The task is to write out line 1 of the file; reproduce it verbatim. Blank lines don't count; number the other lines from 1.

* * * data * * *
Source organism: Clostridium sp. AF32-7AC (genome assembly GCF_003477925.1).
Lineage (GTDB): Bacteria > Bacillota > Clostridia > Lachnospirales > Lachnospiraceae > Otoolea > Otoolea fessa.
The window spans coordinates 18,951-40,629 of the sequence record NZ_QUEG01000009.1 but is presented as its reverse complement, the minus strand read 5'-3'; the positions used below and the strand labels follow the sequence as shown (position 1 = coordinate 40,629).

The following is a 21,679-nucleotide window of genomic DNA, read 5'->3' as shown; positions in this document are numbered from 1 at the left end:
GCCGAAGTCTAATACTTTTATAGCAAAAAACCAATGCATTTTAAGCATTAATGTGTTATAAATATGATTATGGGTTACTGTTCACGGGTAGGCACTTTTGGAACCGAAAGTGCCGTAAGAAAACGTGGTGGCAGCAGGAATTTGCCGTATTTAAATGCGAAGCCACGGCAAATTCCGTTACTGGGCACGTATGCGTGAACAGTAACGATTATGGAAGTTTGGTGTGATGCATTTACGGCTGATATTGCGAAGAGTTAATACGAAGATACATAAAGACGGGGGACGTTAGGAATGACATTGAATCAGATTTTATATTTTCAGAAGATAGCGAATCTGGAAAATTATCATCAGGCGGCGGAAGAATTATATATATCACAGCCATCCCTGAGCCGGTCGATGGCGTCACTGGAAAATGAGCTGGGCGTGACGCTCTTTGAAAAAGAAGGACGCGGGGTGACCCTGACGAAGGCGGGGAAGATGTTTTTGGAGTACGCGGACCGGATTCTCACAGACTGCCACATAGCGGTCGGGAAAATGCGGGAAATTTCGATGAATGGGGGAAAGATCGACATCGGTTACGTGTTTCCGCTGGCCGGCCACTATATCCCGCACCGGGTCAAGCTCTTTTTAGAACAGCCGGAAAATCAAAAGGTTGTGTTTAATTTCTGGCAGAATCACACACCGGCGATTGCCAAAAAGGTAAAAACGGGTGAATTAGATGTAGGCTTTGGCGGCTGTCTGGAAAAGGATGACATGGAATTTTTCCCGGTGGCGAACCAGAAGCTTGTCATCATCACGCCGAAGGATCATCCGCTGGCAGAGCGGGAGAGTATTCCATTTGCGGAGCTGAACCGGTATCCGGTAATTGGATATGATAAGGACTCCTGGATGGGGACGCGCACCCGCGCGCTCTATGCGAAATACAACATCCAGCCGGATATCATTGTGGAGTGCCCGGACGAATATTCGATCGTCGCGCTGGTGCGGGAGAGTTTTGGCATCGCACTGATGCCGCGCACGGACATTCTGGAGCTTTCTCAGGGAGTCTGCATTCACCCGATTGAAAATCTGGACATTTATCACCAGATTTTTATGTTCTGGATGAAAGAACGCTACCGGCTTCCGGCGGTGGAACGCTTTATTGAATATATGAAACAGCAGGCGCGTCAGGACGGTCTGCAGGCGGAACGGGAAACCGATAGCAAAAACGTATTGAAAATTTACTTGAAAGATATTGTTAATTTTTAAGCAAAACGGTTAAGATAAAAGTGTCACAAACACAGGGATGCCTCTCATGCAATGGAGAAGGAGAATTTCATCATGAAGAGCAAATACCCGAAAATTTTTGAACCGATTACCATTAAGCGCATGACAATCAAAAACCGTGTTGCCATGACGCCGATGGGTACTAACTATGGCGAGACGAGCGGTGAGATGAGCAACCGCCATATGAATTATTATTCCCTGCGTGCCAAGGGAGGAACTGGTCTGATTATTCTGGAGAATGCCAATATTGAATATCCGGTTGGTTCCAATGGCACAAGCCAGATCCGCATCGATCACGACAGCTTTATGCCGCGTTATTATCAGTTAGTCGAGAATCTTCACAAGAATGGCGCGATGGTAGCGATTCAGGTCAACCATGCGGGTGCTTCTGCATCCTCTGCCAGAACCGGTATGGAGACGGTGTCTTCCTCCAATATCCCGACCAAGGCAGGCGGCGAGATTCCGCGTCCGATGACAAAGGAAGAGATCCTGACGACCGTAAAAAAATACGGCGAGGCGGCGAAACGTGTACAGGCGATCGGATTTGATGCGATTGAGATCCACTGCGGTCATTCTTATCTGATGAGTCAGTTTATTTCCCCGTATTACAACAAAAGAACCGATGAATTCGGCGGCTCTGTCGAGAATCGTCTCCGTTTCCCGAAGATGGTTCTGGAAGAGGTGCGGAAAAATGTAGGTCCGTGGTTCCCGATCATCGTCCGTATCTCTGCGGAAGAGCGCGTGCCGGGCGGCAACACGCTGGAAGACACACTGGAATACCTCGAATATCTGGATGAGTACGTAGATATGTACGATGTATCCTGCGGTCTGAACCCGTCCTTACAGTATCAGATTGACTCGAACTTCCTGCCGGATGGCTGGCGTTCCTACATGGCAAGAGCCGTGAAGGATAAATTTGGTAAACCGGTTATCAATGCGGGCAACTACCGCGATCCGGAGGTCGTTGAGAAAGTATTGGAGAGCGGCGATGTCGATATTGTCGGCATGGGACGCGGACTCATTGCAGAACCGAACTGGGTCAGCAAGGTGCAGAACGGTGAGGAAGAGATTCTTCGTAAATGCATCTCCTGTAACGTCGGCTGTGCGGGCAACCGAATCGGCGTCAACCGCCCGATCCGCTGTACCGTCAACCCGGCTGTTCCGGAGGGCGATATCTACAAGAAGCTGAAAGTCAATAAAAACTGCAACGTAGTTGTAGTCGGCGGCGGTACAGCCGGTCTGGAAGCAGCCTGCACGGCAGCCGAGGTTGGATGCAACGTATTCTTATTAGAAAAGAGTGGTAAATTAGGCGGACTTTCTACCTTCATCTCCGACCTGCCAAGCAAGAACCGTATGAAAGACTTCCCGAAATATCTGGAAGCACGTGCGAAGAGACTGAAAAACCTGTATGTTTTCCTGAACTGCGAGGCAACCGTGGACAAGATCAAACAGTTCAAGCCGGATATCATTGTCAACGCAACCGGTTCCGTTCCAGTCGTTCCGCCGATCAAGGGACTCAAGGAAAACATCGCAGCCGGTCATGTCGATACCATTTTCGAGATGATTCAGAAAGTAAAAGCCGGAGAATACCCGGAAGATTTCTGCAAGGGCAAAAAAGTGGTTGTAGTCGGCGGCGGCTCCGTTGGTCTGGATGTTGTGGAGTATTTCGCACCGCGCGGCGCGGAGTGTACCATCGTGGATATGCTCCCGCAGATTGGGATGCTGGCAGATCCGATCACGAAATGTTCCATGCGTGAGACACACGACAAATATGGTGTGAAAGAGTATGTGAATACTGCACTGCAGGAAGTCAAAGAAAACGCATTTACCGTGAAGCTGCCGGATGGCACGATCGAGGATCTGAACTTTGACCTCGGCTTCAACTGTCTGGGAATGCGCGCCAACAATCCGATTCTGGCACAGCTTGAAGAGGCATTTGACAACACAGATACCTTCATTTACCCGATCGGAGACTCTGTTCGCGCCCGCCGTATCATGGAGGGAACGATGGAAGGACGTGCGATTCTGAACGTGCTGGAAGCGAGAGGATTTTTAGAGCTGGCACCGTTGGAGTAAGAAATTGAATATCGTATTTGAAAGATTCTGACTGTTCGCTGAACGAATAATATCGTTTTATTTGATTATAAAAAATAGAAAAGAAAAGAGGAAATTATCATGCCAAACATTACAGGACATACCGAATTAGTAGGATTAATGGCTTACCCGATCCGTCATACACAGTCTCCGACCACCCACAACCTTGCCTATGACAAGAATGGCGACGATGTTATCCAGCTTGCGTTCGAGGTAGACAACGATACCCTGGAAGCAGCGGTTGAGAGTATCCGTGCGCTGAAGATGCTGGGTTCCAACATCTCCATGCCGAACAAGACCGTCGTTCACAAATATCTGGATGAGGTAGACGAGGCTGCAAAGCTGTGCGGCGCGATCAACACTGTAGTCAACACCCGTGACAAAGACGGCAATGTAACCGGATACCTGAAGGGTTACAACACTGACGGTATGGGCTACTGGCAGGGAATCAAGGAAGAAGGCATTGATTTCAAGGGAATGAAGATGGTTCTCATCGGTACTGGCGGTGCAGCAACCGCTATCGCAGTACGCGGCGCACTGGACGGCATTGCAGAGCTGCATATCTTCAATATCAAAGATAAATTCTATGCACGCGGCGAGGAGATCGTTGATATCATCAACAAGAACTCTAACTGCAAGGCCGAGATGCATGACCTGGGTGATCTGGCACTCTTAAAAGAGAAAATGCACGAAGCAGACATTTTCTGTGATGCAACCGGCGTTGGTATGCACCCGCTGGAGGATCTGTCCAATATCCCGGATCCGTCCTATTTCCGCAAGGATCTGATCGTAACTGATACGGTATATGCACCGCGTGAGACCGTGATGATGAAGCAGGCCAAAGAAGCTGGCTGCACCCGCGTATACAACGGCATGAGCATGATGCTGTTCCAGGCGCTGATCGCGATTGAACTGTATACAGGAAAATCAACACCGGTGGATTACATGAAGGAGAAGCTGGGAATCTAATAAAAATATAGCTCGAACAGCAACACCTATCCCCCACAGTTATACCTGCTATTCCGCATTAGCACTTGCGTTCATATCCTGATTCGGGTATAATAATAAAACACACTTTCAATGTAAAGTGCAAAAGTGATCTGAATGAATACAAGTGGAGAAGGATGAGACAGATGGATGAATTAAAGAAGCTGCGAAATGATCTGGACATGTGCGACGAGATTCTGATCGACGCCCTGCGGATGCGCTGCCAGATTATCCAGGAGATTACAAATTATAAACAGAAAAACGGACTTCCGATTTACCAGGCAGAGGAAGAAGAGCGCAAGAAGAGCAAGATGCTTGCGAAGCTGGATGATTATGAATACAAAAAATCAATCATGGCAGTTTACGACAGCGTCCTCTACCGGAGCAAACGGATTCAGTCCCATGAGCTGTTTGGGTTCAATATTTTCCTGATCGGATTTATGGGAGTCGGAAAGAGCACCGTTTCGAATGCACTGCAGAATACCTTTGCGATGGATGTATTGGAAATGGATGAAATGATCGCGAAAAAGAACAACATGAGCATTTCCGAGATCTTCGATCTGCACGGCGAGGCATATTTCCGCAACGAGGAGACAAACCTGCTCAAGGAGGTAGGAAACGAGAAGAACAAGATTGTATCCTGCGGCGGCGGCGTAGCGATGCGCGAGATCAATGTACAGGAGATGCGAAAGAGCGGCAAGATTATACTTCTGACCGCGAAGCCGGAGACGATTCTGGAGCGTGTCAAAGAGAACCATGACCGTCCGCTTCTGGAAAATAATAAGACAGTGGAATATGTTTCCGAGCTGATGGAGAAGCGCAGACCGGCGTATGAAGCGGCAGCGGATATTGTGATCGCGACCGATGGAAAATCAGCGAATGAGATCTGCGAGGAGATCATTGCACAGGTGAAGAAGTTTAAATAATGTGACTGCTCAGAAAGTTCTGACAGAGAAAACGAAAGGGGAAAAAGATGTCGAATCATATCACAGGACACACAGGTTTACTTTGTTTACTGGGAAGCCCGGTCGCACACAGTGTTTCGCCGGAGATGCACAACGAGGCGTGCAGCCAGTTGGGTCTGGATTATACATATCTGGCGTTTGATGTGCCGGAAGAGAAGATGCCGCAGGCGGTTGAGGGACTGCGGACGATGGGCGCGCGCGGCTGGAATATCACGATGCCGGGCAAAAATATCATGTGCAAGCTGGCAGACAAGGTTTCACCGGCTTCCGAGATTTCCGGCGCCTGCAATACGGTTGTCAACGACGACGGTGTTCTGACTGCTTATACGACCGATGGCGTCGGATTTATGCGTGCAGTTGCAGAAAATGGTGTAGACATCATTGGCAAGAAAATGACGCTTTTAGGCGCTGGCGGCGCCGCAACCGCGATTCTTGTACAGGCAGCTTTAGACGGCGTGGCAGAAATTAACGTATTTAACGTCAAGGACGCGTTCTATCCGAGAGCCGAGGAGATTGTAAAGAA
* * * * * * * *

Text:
Source organism: Clostridium sp. AF32-7AC (genome assembly GCF_003477925.1).